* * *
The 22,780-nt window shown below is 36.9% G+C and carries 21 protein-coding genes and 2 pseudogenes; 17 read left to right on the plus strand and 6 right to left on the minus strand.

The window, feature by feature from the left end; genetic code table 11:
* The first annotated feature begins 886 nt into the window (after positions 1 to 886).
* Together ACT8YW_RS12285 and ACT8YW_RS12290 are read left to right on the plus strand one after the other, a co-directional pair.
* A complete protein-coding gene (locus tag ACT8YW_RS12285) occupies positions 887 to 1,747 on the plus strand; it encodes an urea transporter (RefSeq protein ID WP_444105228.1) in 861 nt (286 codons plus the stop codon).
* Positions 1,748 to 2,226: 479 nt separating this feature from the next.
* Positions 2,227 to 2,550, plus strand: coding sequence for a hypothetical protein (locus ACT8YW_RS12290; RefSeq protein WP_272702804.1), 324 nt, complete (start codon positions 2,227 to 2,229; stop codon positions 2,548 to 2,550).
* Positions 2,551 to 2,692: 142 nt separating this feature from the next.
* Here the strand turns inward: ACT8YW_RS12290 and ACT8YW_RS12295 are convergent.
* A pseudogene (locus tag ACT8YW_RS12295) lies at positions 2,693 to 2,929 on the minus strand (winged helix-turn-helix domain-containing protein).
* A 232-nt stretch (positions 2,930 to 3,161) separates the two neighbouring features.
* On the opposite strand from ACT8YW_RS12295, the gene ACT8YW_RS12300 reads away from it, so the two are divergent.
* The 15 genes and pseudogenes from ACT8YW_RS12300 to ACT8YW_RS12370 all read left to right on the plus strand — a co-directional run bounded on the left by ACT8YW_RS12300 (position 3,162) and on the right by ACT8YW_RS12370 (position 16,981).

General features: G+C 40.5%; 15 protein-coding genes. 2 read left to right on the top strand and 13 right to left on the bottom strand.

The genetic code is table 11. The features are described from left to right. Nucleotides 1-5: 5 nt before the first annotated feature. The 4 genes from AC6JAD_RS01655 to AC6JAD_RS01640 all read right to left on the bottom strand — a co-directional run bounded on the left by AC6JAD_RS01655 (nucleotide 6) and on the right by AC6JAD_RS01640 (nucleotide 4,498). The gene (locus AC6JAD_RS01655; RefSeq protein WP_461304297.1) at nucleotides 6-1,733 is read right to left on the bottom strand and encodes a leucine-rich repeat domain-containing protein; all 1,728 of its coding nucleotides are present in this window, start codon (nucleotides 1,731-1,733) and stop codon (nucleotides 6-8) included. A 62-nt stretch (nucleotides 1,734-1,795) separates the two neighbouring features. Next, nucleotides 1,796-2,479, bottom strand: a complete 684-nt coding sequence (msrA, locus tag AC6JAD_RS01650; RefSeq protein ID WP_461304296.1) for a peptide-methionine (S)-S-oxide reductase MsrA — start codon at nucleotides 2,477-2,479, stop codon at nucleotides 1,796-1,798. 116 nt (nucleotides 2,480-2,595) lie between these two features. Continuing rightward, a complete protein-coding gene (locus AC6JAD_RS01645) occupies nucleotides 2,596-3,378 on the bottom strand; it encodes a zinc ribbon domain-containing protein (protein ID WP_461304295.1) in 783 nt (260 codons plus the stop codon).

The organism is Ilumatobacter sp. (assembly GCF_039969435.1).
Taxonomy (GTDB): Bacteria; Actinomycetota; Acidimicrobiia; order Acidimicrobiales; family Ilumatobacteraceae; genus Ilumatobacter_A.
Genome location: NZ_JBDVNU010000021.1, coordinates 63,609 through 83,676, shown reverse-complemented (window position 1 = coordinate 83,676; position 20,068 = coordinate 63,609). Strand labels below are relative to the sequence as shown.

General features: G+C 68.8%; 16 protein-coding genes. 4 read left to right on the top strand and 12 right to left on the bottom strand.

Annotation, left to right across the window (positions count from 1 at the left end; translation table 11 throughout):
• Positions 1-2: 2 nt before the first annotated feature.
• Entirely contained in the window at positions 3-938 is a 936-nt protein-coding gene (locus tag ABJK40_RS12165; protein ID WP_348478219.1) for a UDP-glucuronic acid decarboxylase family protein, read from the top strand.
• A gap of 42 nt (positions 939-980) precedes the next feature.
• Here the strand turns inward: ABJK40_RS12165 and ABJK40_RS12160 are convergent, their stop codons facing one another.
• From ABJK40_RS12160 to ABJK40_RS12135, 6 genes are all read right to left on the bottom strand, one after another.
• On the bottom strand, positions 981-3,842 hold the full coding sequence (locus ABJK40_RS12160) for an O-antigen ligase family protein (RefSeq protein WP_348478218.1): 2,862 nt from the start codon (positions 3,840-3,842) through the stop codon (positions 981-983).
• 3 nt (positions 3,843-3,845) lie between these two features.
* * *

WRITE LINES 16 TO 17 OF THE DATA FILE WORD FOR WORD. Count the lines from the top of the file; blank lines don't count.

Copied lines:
The organism is Ilumatobacter sp. (assembly GCF_039969435.1).
Taxonomy (GTDB): Bacteria; Actinomycetota; Acidimicrobiia; order Acidimicrobiales; family Ilumatobacteraceae; genus Ilumatobacter_A.